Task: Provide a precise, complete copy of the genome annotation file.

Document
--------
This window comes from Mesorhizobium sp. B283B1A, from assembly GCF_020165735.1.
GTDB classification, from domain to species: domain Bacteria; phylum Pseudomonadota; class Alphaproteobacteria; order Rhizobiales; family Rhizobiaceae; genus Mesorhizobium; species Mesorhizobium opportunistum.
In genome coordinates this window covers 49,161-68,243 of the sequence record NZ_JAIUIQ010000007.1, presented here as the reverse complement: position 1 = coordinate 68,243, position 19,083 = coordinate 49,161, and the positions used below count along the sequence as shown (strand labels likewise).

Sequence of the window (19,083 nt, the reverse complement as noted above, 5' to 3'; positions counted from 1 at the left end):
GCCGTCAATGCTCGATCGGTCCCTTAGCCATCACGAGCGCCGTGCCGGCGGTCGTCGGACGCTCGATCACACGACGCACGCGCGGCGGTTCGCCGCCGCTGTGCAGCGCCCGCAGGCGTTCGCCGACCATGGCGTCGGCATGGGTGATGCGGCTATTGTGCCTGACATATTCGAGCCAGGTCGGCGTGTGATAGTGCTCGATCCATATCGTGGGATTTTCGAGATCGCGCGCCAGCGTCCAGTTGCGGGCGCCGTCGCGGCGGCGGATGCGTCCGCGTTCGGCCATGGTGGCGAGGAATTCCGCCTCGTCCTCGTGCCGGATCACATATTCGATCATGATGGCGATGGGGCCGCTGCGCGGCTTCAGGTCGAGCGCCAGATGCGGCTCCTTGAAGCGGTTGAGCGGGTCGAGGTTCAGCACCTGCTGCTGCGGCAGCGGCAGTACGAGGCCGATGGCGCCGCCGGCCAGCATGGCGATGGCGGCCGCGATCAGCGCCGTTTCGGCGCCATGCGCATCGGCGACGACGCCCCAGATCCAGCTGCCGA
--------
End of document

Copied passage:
This window comes from Mesorhizobium sp. B283B1A, from assembly GCF_020165735.1.
GTDB classification, from domain to species: domain Bacteria; phylum Pseudomonadota; class Alphaproteobacteria; order Rhizobiales; family Rhizobiaceae; genus Mesorhizobium; species Mesorhizobium opportunistum.
In genome coordinates this window covers 49,161-68,243 of the sequence record NZ_JAIUIQ010000007.1, presented here as the reverse complement: position 1 = coordinate 68,243, position 19,083 = coordinate 49,161, and the positions used below count along the sequence as shown (strand labels likewise).

Sequence of the window (19,083 nt, the reverse complement as noted above, 5' to 3'; positions counted from 1 at the left end):
GCCGTCAATGCTCGATCGGTCCCTTAGCCATCACGAGCGCCGTGCCGGCGGTCGTCGGACGCTCGATCACACGACGCACGCGCGGCGGTTCGCCGCCGCTGTGCAGCGCCCGCAGGCGTTCGCCGACCATGGCGTCGGCATGGGTGATGCGGCTATTGTGCCTGACATATTCGAGCCAGGTCGGCGTGTGATAGTGCTCGATCCATATCGTGGGATTTTCGAGATCGCGCGCCAGCGTCCAGTTGCGGGCGCCGTCGCGGCGGCGGATGCGTCCGCGTTCGGCCATGGTGGCGAGGAATTCCGCCTCGTCCTCGTGCCGGATCACATATTCGATCATGATGGCGATGGGGCCGCTGCGCGGCTTCAGGTCGAGCGCCAGATGCGGCTCCTTGAAGCGGTTGAGCGGGTCGAGGTTCAGCACCTGCTGCTGCGGCAGCGGCAGTACGAGGCCGATGGCGCCGCCGGCCAGCATGGCGATGGCGGCCGCGATCAGCGCCGTTTCGGCGCCATGCGCATCGGCGACGACGCCCCAGATCCAGCTGCCGA